Project description:Cyclin Y (CCNY) is a novel cyclin and highly conserved in metazoan species. Previous studies from our and other laboratory indicate that CCNY play a crucial role in tumor progression. There are two CCNY isoform which has different subcellular distributions, with cytoplasmic isoform (CCNYc) and membrane distribution isoform (CCNYm). However, the expression and function of CCNY isoforms is still unclear. We firstly found CCNYc was expressed in natural lung cancer tissue and cells through the subcellular distribution. Co-IP and immunofluorescence showed that both CCNYm and CCNYc could interact with PFTK1. Further studies illustrated that CCNYc but not CCNYm enhanced cell migration and invasion activity both <i>in vivo</i> and vitro. The function of CCNYc could be inhibited by suppression of PFTK1 expression. In addition, our data indicated that tropomyosin 4 (TPM4), a kind of actin-binding proteins, was down-regulated by suppression of CCNY. F-actin assembly could be controlled by CCNYc as well as PFTK1 and TPM4. As a result, CCNY was mainly expressed in lung cancer. CCNYc could promote cell motility and invasion. It indicated that CCNYc/PFTK1 complex could promote cell metastasis by regulating the formation of F-actin via TPM4.
Project description:Cyclin Y family can enhance Wnt/?-catenin signaling in mitosis. Their physiological roles in mammalian development are yet unknown. Here we show that Cyclin Y-like 1 (Ccnyl1) and Cyclin Y (Ccny) have overlapping function and are crucial for mouse embryonic development and mammary stem/progenitor cell functions. Double knockout of Ccnys results in embryonic lethality at E16.5. In pubertal development, mammary terminal end buds robustly express Ccnyl1. Depletion of Ccnys leads to reduction of Lrp6 phosphorylation, hampering ?-catenin activities and abolishing mammary stem/progenitor cell expansion in vitro. In lineage tracing experiments, Ccnys-deficient mammary cells lose their competitiveness and cease to contribute to mammary development. In transplantation assays, Ccnys-deficient mammary cells fail to reconstitute, whereas constitutively active ?-catenin restores their regeneration abilities. Together, our results demonstrate the physiological significance of Ccnys-mediated mitotic Wnt signaling in embryonic development and mammary stem/progenitor cells, and reveal insights in the molecular mechanisms orchestrating cell cycle progression and maintenance of stem cell properties.
Project description:Diabetes is associated with platelet hyper-reactivity and enhanced risk of thrombosis development. Here we compared protein expression in platelets from healthy donors and diabetic patients to identify differentially expressed proteins and their possible function in platelet activation. Mass spectrometry analyses identified cyclin Y (CCNY) in platelets and its reduced expression in platelets from diabetic patients, a phenomenon that could be attributed to the increased activity of calpains. To determine the role of CCNY in platelets, mice globally lacking the protein were studied. <i>CCNY</i><sup>-/-</sup> mice demonstrated lower numbers of circulating platelets but platelet responsiveness to thrombin and a thromboxane A<sub>2</sub> analogue were comparable with that of wild-type mice, as was agonist-induced ? and dense granule secretion. CCNY-deficient platelets demonstrated enhanced adhesion to fibronectin and collagen as well as an attenuated spreading and clot retraction, indicating an alteration in "outside in" integrin signalling. This phenotype was accompanied by a significant reduction in the agonist-induced tyrosine phosphorylation of ?3 integrin. Taken together we have shown that CCNY is present in anucleated platelets where it is involved in the regulation of integrin-mediated outside in signalling associated with thrombin stimulation.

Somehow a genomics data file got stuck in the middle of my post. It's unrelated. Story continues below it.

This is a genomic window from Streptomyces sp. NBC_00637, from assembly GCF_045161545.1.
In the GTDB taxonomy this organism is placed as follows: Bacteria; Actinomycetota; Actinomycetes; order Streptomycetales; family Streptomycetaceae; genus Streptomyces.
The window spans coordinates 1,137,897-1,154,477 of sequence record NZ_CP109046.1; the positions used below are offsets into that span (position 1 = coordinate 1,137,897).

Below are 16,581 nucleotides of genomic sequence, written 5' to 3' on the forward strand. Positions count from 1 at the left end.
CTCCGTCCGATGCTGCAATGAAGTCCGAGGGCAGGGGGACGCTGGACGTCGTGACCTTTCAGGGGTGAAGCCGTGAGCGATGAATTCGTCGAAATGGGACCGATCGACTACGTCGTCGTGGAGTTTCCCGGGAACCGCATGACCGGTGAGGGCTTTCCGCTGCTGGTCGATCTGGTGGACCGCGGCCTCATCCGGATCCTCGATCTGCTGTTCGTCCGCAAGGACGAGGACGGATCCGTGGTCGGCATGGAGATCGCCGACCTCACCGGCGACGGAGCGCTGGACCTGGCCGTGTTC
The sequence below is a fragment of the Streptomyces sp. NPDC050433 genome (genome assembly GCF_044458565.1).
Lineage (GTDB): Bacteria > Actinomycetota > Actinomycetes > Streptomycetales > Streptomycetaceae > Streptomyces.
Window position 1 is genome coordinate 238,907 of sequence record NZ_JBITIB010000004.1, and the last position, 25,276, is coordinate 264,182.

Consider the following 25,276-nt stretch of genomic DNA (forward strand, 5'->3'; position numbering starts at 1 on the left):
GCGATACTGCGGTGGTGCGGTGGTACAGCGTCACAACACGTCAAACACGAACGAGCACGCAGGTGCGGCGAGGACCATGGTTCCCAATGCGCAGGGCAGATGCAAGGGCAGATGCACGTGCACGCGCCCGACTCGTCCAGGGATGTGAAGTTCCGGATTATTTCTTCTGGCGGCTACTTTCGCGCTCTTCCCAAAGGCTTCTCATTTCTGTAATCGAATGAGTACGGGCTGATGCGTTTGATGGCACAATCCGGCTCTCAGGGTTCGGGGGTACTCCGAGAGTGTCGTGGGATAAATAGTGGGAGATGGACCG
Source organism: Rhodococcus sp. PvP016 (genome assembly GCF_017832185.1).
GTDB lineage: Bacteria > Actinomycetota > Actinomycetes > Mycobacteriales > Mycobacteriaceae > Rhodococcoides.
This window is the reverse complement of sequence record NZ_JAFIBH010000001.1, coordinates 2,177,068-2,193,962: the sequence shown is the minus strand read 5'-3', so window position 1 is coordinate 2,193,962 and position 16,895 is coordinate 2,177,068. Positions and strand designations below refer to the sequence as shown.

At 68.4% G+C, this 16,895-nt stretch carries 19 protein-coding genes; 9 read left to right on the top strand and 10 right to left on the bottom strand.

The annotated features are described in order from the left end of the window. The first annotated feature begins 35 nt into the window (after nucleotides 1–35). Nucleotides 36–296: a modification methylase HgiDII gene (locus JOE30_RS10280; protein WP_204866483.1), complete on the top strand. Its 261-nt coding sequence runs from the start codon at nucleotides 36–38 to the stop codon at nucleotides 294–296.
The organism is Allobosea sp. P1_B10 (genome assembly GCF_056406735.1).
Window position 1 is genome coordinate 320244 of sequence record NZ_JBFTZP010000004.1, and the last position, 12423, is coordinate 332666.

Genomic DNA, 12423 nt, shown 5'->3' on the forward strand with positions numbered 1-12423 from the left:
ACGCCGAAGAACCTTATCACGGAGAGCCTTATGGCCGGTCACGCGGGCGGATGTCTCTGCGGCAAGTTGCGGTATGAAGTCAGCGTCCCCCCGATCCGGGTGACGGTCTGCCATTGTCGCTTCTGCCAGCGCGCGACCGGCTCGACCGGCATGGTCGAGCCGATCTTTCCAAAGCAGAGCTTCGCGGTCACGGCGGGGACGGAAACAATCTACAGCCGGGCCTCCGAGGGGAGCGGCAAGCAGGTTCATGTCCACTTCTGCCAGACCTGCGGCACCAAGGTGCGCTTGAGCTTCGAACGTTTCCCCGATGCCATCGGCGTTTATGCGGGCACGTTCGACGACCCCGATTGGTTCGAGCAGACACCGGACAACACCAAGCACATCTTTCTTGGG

Project description:Background:Laryngeal carcinoma is a common cancer among head and neck tumors, accounting for 0.5-1% new cancer cases or deaths of all tumors throughout the body. Despite improvements in diagnostic and therapy, the prognosis of laryngeal carcinoma patients still remains poor. Thus, it is very important to identify the biomarkers involved in the molecular pathogenesis of laryngeal carcinoma. Cyclin Y (CCNY) is a conserved cell cycle regulator that acts as a growth factor in many cancers. The clinical significance of CCNY in laryngeal carcinoma remains unknown. The function of CCNY in laryngocarcinoma was studied in this paper. Materials and Methods:CCNY knock-out cells were constructed by CRISPR/CAS9 technique. CCNY overexpression cells were also constructed based on CCNY knock-out cells. Cell growth ability was detected by MTS assay, high-content cell analysis, colony formation assays, and anchorage-independent growth assays. The protein levels in laryngocarcinoma cells were determined by Western blot. The role of CCNY in cell cycle progression was evaluated by flow cytometry. Results:CCNY knock-out cells and CCNY up-regulation cell models were obtained successfully. Suppression of CCNY expression inhibited Hep2 cell growth. Cell growth was enhanced by the up-regulation of CCNY. The percentage of cells in G1 phase was altered when CCNY expression was down-regulated or up-regulated. The phosphorylation level of MEK and ERK as well as cyclin E protein level was also regulated by the expression level of CCNY. Conclusion:In laryngocarcinoma cell line Hep2 cells, cell proliferation was controlled by CCNY. The expression of CCNY was involved in the cell cycle progress of Hep2 cells. It indicated that CCNY could promote cell growth by activating MEK/ERK/cyclin E signaling pathway.